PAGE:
sharper with prims. I'm just waiting for the « mind tool », you think of a shape, it appears !:)

Endometriosis detail

MM -  Do you create the clothing seen on the characters?  I love the skirts you have created. My favorite is the Swan avatar. Please explain how you create the beautiful skirts.

The legs too, like the swan or bird avatar, how were those created?

CM -  Before knowing how to make sculpt and mesh, I used a lot of full perm prefab to include in the creations, the skirt and the Swan's legs were made with this kind of sculpty, the bird was one of the first self-made mesh. Now I do all myself, using opensource resources, such as MB-Lab.

Metamorphosis avatar

MM - Please tell us about the different events where we have seen your art, what has been your favorite exhibit?

CM -  It's impossible to prioritize, each had its emotion, they all are part of a space-time.

Fest'Avi was the biggest adventure, several years of existence, an intense collaboration, it was the most challenging project.

MM -  When you visualize the idea, how then do you proceed to create the character?

CM -  I think of the emotion I want to tell about, searching the good shapes, textures, effects, and I try to be as close as possible, being quite bad with Blender, I find my way avoiding heavy technique by hijacking the tools. Sometimes it's really fast to reach the goal, sometimes it takes many tries and uploads inworld:)

MM -  What have been your favorite reactions to your art?

CM -  The ones that don't flatter the ego, but push me to move on, and trust myself to continue.

MM -  What has been your favorite character to create?

CM - Probably Line of Light avatar, I still wear it, the moving line has something hypnotizing, I use it very often in current works.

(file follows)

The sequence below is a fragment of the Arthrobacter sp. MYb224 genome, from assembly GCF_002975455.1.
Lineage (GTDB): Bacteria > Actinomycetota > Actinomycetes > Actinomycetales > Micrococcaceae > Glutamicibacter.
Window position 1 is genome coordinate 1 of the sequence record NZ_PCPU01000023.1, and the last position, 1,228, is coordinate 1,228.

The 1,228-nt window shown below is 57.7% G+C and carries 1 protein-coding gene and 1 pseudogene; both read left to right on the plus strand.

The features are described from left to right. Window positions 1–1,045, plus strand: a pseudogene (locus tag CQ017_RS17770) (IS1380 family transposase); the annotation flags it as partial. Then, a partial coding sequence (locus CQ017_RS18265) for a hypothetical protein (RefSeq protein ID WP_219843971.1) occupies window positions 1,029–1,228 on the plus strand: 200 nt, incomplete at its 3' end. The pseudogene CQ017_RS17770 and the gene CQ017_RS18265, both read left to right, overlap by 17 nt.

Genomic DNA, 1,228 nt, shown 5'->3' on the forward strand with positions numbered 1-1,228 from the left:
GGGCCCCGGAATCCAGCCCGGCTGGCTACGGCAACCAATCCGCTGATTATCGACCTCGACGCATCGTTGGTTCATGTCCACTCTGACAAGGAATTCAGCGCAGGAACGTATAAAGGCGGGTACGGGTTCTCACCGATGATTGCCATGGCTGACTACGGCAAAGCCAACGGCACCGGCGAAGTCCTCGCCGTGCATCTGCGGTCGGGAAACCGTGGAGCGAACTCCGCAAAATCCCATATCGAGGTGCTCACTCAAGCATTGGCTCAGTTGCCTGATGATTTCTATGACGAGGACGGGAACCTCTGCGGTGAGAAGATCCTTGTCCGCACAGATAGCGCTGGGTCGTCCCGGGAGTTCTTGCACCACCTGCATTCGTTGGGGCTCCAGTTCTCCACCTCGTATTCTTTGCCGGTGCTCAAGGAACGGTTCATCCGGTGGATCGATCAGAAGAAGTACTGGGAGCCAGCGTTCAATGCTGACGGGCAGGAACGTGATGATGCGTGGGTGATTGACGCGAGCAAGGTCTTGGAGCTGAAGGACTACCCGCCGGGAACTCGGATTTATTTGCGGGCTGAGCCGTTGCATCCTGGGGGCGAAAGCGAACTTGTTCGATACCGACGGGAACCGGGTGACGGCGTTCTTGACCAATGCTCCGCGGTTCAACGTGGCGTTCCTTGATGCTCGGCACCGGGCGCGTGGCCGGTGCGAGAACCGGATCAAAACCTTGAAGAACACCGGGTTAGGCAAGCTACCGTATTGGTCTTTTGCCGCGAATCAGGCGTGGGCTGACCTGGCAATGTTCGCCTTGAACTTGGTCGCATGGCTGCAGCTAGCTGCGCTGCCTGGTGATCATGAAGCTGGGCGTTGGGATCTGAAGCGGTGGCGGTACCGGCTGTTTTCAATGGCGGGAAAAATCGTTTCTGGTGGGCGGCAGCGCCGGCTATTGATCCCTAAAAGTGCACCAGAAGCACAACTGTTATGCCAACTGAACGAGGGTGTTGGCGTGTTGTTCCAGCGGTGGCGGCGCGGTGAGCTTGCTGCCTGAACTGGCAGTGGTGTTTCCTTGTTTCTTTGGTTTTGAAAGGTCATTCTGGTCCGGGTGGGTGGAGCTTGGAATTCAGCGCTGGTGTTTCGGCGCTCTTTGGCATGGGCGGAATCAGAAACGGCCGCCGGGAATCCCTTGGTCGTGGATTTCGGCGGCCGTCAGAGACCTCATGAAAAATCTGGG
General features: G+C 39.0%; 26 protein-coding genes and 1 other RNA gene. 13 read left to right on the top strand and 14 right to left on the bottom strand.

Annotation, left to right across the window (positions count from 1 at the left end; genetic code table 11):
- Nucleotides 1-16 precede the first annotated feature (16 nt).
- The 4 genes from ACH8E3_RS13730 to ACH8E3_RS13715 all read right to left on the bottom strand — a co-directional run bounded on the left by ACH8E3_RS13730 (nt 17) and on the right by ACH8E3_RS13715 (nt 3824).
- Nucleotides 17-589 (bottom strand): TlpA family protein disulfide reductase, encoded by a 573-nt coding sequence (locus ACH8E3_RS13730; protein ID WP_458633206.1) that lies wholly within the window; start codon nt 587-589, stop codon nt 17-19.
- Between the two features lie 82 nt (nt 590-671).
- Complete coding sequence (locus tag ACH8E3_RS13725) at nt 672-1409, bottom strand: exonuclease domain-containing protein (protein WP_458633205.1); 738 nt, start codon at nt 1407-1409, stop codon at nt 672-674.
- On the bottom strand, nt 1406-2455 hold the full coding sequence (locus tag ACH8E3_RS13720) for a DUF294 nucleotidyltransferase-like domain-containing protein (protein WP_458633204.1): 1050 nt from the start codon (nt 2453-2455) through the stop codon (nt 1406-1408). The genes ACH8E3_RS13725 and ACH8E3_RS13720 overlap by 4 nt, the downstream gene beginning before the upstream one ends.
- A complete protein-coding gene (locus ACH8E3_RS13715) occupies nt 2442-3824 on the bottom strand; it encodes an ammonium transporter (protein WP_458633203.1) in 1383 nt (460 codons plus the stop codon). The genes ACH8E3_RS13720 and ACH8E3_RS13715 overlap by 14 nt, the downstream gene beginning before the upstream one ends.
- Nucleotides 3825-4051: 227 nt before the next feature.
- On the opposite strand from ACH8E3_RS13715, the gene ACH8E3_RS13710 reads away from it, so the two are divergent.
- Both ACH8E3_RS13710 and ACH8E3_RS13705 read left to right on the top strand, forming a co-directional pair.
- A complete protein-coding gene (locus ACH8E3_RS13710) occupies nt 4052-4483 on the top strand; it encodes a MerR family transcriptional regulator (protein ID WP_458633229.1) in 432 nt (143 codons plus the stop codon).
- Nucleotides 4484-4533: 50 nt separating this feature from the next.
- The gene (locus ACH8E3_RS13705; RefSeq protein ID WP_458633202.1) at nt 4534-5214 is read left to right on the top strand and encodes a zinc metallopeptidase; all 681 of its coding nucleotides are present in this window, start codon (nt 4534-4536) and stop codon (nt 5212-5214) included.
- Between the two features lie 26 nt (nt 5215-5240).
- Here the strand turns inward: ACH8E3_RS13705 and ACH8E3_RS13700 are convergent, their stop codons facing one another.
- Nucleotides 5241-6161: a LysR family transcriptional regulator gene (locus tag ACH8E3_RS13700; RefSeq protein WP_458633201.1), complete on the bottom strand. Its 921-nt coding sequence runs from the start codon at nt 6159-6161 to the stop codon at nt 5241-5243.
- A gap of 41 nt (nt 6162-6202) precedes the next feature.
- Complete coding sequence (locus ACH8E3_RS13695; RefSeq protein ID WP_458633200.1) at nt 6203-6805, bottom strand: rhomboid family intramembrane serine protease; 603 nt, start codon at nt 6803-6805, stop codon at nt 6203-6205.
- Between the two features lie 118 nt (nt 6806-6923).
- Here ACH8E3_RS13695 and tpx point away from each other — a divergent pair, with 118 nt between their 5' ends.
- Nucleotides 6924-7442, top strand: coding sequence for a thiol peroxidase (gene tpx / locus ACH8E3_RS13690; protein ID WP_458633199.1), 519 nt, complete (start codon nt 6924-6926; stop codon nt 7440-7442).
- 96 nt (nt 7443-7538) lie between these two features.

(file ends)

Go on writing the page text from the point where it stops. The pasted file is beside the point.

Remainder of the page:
MM -  Please describe a RL event that inspired you.

CM -  Every event is part of the story, life is the inspiration in its whole, every joy, pain, everything.

 MM -  What themes do you pursue?

CM -  Human kind, the human condition and Nature are the base of my work. It's mostly my own stories I am building, sometimes it's hard to find out for the viewer, hidden in surreal or abstract, but sometimes it's very obvious and raw. Creating is an outlet, an antidote to neurosis.

MM -  If you could have any super power what would that be and why?

CM -  Teleportation ! You all know why :)

MM -  Please describe what you would love to see in the art world and why?

CM -  The furthest from real constraints. We have the chance to experiment the 3rd dimension, I'd like to see more works freed from gravity, less 2D buildings, the more it's strange, better it is. Some creators are shy to show their depth, and they tend to show only their inner light, but it's the perfect place to push limitations and explore our own complexity.

MM -  Favorite or most inspirational place?

CM -  There are many, but if I have to choose, any installation by Claudia222 Jewell.

MM -  Who is your favorite artist?

CM -  I don't have one, the interest in one artist or another varies over time, the works resonate at the right time. The artistic current that never ceases to move me is surrealism .

Please visit the works of Cherry Manga located at Franco Grid

All photographs in this article were submitted by Cherry Manga.